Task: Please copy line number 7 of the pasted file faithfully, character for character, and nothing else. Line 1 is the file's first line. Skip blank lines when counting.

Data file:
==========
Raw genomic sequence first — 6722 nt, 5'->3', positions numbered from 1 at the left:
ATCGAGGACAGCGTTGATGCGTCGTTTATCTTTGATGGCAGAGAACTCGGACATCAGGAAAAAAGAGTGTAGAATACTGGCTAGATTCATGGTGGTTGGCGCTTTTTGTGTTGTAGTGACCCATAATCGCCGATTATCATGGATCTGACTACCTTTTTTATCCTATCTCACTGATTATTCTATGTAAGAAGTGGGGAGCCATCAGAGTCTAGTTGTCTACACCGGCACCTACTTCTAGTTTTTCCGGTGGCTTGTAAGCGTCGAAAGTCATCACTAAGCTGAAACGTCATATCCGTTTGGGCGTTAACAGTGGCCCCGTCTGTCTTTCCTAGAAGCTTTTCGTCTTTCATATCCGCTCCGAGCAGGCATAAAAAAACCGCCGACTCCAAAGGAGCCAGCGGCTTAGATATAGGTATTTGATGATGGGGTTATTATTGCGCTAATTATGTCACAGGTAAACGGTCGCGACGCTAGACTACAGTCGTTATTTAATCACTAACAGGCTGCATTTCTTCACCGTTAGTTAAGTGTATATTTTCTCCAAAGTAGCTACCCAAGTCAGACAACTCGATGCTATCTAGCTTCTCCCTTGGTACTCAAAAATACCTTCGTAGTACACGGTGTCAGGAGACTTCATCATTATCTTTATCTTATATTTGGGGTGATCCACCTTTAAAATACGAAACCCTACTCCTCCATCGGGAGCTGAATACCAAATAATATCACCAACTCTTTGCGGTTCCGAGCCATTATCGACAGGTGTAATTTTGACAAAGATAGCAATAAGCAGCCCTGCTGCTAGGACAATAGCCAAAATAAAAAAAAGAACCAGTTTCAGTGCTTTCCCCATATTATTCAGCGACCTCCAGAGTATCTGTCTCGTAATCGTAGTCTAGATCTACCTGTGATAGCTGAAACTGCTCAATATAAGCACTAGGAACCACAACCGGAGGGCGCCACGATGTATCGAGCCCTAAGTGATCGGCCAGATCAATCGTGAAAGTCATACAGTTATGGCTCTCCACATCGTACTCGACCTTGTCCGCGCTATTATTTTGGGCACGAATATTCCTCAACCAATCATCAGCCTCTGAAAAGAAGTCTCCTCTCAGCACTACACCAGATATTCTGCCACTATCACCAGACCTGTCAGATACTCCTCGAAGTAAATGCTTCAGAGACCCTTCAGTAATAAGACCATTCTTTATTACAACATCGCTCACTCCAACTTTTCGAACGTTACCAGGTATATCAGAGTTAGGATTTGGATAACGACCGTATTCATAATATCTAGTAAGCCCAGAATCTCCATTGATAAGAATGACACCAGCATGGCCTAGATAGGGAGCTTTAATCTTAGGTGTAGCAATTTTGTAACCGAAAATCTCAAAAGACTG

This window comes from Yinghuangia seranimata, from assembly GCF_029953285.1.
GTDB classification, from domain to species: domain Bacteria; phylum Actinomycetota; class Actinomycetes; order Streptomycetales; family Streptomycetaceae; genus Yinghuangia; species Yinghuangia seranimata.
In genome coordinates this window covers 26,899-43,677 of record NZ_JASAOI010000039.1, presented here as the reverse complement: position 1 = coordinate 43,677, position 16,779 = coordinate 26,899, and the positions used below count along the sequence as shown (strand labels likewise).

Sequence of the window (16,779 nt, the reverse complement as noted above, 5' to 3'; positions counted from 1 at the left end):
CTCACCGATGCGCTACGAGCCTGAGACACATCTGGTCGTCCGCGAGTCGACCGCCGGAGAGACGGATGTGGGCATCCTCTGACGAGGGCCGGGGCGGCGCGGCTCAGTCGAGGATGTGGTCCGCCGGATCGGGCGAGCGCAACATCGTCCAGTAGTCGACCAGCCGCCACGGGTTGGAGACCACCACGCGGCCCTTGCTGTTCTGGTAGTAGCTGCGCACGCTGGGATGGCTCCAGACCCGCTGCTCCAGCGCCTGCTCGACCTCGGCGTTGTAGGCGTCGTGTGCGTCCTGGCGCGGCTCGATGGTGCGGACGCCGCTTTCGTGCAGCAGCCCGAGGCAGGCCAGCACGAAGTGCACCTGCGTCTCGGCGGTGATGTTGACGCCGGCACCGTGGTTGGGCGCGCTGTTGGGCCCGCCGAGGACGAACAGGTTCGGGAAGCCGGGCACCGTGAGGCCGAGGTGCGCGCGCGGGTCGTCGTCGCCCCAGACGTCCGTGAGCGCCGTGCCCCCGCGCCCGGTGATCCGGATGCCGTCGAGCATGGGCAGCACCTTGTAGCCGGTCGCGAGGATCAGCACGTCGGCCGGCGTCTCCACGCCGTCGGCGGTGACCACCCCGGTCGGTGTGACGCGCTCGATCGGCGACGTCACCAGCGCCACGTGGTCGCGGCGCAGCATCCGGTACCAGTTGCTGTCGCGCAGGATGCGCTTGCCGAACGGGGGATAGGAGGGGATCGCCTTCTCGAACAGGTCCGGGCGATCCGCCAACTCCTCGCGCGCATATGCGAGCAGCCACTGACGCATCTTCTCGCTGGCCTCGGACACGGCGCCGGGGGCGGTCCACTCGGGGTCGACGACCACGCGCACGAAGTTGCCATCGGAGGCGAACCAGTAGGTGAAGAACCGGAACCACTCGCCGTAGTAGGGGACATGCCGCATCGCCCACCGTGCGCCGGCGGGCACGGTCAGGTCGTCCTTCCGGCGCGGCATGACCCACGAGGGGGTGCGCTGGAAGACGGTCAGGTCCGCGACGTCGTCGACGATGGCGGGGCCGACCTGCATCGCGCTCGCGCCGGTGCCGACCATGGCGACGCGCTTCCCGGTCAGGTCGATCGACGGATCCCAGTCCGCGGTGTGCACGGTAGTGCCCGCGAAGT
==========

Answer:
CTCACCGATGCGCTACGAGCCTGAGACACATCTGGTCGTCCGCGAGTCGACCGCCGGAGAGACGGATGTGGGCATCCTCTGACGAGGGCCGGGGCGGCGCGGCTCAGTCGAGGATGTGGTCCGCCGGATCGGGCGAGCGCAACATCGTCCAGTAGTCGACCAGCCGCCACGGGTTGGAGACCACCACGCGGCCCTTGCTGTTCTGGTAGTAGCTGCGCACGCTGGGATGGCTCCAGACCCGCTGCTCCAGCGCCTGCTCGACCTCGGCGTTGTAGGCGTCGTGTGCGTCCTGGCGCGGCTCGATGGTGCGGACGCCGCTTTCGTGCAGCAGCCCGAGGCAGGCCAGCACGAAGTGCACCTGCGTCTCGGCGGTGATGTTGACGCCGGCACCGTGGTTGGGCGCGCTGTTGGGCCCGCCGAGGACGAACAGGTTCGGGAAGCCGGGCACCGTGAGGCCGAGGTGCGCGCGCGGGTCGTCGTCGCCCCAGACGTCCGTGAGCGCCGTGCCCCCGCGCCCGGTGATCCGGATGCCGTCGAGCATGGGCAGCACCTTGTAGCCGGTCGCGAGGATCAGCACGTCGGCCGGCGTCTCCACGCCGTCGGCGGTGACCACCCCGGTCGGTGTGACGCGCTCGATCGGCGACGTCACCAGCGCCACGTGGTCGCGGCGCAGCATCCGGTACCAGTTGCTGTCGCGCAGGATGCGCTTGCCGAACGGGGGATAGGAGGGGATCGCCTTCTCGAACAGGTCCGGGCGATCCGCCAACTCCTCGCGCGCATATGCGAGCAGCCACTGACGCATCTTCTCGCTGGCCTCGGACACGGCGCCGGGGGCGGTCCACTCGGGGTCGACGACCACGCGCACGAAGTTGCCATCGGAGGCGAACCAGTAGGTGAAGAACCGGAACCACTCGCCGTAGTAGGGGACATGCCGCATCGCCCACCGTGCGCCGGCGGGCACGGTCAGGTCGTCCTTCCGGCGCGGCATGACCCACGAGGGGGTGCGCTGGAAGACGGTCAGGTCCGCGACGTCGTCGACGATGGCGGGGCCGACCTGCATCGCGCTCGCGCCGGTGCCGACCATGGCGACGCGCTTCCCGGTCAGGTCGATCGACGGATCCCAGTCCGCGGTGTGCACGGTAGTGCCCGCGAAGT